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Vol. 74/No. 48      December 20, 2010

Washington, Seoul sustain
provocative maneuvers
(front page)
The South Korean military began new live-fire maritime military exercises December 6. This is the third round of provocative exercises aimed at North Korea by South Korean and U.S. forces in less than a month.

The North Korean government accused Seoul of being “hell-bent on moves to escalate the confrontation.”

The latest South Korean maneuvers are taking place at 29 locations, including 16 in the Yellow Sea between the Korean Peninsula and China. The rest of the sites are in the South Sea and the East Sea between Korea and Japan and are scheduled to last until December 12. The South Korean government warned ships to avoid the areas.

On November 23 South Korean forces based on the island of Yeonpyeong, just seven miles from the North Korean coast, exchanged artillery fire with North Korean troops. The South Korean government had been firing “test shots” in the waters around the island.

After the signing of a cease-fire in 1953 that marked the end of the Korean War, Washington drew what is known as the Northern Limit Line. As part of the line, Washington claimed that parts of the Yellow Sea (also known as the East China Sea) as little as three miles off the North Korean coast were part of South Korean territory. The Democratic People’s Republic of Korea in the North never agreed to this division line or to the permanent division of Korea. Most governments in the world assert their sovereignty for 12 miles from their coasts.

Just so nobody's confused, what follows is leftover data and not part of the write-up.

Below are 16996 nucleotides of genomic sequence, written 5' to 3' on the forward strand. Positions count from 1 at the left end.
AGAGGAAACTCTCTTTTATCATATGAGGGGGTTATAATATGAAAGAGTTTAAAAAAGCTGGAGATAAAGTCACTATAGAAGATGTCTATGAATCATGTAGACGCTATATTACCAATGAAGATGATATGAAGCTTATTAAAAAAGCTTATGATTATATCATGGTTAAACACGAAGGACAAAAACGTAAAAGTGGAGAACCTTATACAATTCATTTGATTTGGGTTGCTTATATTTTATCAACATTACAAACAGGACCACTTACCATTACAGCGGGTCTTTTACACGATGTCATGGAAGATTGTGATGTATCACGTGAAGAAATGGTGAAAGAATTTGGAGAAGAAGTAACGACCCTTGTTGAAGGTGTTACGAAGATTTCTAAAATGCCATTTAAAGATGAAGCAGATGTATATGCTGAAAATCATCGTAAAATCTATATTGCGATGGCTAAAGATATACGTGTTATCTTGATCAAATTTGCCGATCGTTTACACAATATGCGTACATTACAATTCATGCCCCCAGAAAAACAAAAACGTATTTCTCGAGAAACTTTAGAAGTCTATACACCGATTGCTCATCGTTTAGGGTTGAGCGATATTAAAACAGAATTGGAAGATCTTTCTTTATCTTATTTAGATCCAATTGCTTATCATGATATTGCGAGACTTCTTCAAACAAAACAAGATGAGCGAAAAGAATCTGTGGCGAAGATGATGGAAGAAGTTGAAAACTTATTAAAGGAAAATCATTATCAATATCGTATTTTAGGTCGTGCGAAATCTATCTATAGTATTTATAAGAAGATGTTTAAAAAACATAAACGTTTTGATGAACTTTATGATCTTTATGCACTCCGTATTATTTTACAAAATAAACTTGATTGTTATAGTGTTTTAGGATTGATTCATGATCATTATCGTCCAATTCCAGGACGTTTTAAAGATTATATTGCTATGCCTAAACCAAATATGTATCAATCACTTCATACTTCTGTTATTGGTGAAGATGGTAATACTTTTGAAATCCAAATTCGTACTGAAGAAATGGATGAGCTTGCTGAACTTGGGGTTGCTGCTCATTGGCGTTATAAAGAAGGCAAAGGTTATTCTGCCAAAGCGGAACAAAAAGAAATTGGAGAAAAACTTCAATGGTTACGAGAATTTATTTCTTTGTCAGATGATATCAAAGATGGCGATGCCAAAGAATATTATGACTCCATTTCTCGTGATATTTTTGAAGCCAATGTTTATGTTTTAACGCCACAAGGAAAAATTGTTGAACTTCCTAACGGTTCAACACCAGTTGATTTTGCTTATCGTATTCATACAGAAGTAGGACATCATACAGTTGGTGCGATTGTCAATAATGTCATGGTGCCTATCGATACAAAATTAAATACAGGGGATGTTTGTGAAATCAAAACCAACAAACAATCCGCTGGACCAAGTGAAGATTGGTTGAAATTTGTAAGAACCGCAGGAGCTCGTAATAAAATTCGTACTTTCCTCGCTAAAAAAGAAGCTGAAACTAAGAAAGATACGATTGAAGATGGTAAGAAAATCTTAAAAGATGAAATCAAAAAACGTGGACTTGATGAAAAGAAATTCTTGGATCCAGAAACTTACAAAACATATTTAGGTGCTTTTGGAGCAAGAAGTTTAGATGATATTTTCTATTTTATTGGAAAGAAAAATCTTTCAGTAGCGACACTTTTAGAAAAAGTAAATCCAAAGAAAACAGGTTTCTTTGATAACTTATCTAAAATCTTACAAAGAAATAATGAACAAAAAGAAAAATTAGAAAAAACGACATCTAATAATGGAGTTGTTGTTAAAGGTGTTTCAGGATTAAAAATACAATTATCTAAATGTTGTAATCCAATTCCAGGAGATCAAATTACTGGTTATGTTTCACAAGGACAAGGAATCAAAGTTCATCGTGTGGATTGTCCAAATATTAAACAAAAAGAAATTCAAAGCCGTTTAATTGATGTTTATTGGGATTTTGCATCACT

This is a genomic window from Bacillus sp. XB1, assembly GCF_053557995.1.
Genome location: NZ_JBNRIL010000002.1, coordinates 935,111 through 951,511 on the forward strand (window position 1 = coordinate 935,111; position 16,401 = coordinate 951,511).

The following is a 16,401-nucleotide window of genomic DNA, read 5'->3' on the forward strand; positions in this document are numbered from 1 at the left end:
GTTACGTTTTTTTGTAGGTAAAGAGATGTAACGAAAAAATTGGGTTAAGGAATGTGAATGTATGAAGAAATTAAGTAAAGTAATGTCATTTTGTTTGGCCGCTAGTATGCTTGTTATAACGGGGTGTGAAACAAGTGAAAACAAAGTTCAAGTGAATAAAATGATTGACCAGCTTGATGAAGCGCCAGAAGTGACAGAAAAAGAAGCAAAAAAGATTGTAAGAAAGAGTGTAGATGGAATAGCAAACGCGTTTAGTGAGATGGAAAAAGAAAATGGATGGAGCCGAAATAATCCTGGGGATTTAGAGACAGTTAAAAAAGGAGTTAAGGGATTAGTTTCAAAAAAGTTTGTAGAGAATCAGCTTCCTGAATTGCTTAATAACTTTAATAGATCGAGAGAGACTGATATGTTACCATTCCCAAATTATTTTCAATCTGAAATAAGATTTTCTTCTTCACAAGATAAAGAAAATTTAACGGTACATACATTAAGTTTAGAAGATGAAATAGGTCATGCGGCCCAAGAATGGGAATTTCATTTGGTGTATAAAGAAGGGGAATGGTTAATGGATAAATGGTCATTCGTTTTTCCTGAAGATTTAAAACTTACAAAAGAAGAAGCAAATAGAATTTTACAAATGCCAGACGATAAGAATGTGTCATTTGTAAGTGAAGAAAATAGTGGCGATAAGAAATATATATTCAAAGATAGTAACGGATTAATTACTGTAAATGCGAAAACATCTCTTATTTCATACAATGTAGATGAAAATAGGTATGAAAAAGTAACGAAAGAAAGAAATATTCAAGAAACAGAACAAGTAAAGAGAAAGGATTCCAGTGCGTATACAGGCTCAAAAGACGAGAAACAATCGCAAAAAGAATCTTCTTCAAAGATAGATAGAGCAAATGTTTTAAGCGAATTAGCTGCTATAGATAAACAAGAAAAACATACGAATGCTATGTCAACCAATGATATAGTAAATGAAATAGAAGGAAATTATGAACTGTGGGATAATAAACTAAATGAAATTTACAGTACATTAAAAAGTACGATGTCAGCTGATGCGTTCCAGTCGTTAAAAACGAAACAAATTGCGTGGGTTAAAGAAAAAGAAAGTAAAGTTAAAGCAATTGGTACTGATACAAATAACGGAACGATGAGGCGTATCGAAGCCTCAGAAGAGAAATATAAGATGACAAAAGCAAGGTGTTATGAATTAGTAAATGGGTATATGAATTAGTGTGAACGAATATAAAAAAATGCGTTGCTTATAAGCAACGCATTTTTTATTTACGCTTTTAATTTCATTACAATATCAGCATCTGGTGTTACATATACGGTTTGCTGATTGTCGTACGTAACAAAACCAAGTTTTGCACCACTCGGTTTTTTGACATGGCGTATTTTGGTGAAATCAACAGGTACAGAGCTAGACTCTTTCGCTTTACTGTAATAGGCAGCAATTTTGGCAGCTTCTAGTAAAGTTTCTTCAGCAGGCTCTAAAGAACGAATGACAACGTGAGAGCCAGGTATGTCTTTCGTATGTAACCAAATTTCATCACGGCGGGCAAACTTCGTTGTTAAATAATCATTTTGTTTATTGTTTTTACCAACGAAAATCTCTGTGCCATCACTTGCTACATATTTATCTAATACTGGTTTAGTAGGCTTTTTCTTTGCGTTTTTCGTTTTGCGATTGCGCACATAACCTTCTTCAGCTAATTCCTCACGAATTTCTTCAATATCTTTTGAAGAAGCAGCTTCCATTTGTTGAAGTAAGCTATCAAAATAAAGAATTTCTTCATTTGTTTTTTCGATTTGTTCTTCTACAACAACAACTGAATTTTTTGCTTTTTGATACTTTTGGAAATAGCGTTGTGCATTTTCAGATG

The latest South Korean exercises overlap with one week of joint U.S.-Japanese maneuvers, which began December 3. Possibly the largest-ever joint military maneuvers between these countries, they involve 400 aircraft, 60 warships, more than 40,000 Japanese and U.S. soldiers, and South Korean observers. Among the ships is the aircraft carrier USS George Washington. After the artillery exchange at Yeonpyeong Island the aircraft carrier sailed though the Yellow Sea in a show of force backing the South Korean military before rounding the peninsula to join the U.S.-Japanese exercises.

A high-ranking U.S. military officer told the Washington Post that the aircraft carrier’s route through the Yellow Sea was aimed not just at North Korea, but at China, which has previously objected to U.S. military exercises so close to the Chinese mainland. “Call it a message,” he said, “but we believe in the freedom of navigation.”

While flaunting Washington’s military might in the Yellow Sea, the Barack Obama administration has also accused Beijing of “enabling” North Korea to start a uranium-enrichment program, which the White House claims is provocative.

In what the New York Times called “a sign of mounting tension between the United States and China over North Korea,” Obama telephoned Chinese president Hu Jintao December 5 to demand that Beijing back U.S. pressure on Pyongyang.

Beijing instead has called for the renewal of six-party talks, with government representatives from the United States, Japan, South Korea, Russia, China, and North Korea, to calm down tensions in the region.

After meeting in Washington, D.C., December 6 with foreign ministers from Japan and South Korea, U.S. secretary of state Hillary Clinton rejected the Chinese proposal and demanded that North Korea abandon its nuclear program.

While Washington and Seoul are intensifying actions that could lead to further military confrontations, many in South Korea are opposed. A recent poll, for example, showed that 43 percent of junior and senior high school students believe that “pointless” South Korean military exercises caused the artillery exchange at Yeonpyeong Island, and that the exchange was begun by the South Korean military.  
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